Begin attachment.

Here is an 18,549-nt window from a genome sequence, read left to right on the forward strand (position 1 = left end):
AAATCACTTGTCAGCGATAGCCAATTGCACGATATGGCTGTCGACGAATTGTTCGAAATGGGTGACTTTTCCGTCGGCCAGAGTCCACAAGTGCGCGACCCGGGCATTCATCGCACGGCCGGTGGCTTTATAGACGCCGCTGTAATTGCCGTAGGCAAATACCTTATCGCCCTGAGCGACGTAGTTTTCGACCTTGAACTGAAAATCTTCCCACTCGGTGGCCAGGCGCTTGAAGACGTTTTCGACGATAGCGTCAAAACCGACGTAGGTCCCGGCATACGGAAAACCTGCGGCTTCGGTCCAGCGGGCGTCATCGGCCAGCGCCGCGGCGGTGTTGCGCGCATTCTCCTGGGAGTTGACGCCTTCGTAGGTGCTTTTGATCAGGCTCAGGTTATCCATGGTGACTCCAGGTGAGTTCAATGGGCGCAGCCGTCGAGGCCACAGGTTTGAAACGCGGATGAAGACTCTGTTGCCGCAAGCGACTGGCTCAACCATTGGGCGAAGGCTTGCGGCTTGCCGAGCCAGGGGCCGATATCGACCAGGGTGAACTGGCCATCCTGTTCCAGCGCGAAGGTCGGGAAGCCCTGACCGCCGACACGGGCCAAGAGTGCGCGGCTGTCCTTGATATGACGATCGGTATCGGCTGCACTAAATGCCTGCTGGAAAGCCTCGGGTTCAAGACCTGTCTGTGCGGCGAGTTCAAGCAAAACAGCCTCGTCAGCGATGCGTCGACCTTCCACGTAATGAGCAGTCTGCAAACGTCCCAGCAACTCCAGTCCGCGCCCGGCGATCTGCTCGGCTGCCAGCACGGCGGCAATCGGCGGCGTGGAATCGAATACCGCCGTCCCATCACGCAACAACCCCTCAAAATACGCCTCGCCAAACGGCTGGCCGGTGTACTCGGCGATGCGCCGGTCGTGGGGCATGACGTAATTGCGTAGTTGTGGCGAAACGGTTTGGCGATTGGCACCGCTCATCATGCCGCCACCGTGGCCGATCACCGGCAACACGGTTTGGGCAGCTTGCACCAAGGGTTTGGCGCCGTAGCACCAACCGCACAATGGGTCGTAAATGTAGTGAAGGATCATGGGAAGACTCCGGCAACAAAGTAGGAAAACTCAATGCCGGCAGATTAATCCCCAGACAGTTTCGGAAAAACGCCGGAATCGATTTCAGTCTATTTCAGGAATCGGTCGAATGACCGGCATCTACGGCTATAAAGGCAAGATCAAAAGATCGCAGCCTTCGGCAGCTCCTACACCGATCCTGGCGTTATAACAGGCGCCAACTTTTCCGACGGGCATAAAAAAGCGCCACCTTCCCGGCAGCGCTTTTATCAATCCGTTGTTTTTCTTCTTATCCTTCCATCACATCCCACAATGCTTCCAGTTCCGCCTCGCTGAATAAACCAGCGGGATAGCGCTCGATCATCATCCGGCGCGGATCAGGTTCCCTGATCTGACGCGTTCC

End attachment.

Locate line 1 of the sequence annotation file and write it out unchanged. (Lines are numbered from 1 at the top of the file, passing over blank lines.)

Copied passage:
Here is an 18,549-nt window from a genome sequence, read left to right on the forward strand (position 1 = left end):